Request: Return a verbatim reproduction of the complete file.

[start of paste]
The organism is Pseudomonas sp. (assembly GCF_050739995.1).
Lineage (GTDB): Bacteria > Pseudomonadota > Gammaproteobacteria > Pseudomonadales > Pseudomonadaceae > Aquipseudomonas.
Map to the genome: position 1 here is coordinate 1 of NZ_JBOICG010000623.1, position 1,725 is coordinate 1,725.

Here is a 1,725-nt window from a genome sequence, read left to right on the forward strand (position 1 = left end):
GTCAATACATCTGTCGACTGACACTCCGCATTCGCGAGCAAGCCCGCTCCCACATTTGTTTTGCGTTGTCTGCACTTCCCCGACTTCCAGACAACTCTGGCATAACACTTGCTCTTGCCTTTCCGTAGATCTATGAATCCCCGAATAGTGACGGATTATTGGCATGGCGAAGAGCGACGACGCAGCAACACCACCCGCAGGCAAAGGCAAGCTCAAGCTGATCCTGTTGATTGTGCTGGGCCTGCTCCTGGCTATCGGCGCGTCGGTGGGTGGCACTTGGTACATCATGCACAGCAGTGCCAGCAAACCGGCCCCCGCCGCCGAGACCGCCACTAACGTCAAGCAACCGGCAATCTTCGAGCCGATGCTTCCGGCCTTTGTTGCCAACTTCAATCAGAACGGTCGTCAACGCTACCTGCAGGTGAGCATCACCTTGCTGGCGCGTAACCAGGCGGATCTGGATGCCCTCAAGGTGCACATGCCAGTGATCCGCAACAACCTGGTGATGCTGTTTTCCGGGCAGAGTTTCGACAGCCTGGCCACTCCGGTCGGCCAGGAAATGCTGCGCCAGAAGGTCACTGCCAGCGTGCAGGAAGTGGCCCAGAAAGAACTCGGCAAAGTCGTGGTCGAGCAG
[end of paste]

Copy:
The organism is Pseudomonas sp. (assembly GCF_050739995.1).
Lineage (GTDB): Bacteria > Pseudomonadota > Gammaproteobacteria > Pseudomonadales > Pseudomonadaceae > Aquipseudomonas.
Map to the genome: position 1 here is coordinate 1 of NZ_JBOICG010000623.1, position 1,725 is coordinate 1,725.

Here is a 1,725-nt window from a genome sequence, read left to right on the forward strand (position 1 = left end):
GTCAATACATCTGTCGACTGACACTCCGCATTCGCGAGCAAGCCCGCTCCCACATTTGTTTTGCGTTGTCTGCACTTCCCCGACTTCCAGACAACTCTGGCATAACACTTGCTCTTGCCTTTCCGTAGATCTATGAATCCCCGAATAGTGACGGATTATTGGCATGGCGAAGAGCGACGACGCAGCAACACCACCCGCAGGCAAAGGCAAGCTCAAGCTGATCCTGTTGATTGTGCTGGGCCTGCTCCTGGCTATCGGCGCGTCGGTGGGTGGCACTTGGTACATCATGCACAGCAGTGCCAGCAAACCGGCCCCCGCCGCCGAGACCGCCACTAACGTCAAGCAACCGGCAATCTTCGAGCCGATGCTTCCGGCCTTTGTTGCCAACTTCAATCAGAACGGTCGTCAACGCTACCTGCAGGTGAGCATCACCTTGCTGGCGCGTAACCAGGCGGATCTGGATGCCCTCAAGGTGCACATGCCAGTGATCCGCAACAACCTGGTGATGCTGTTTTCCGGGCAGAGTTTCGACAGCCTGGCCACTCCGGTCGGCCAGGAAATGCTGCGCCAGAAGGTCACTGCCAGCGTGCAGGAAGTGGCCCAGAAAGAACTCGGCAAAGTCGTGGTCGAGCAG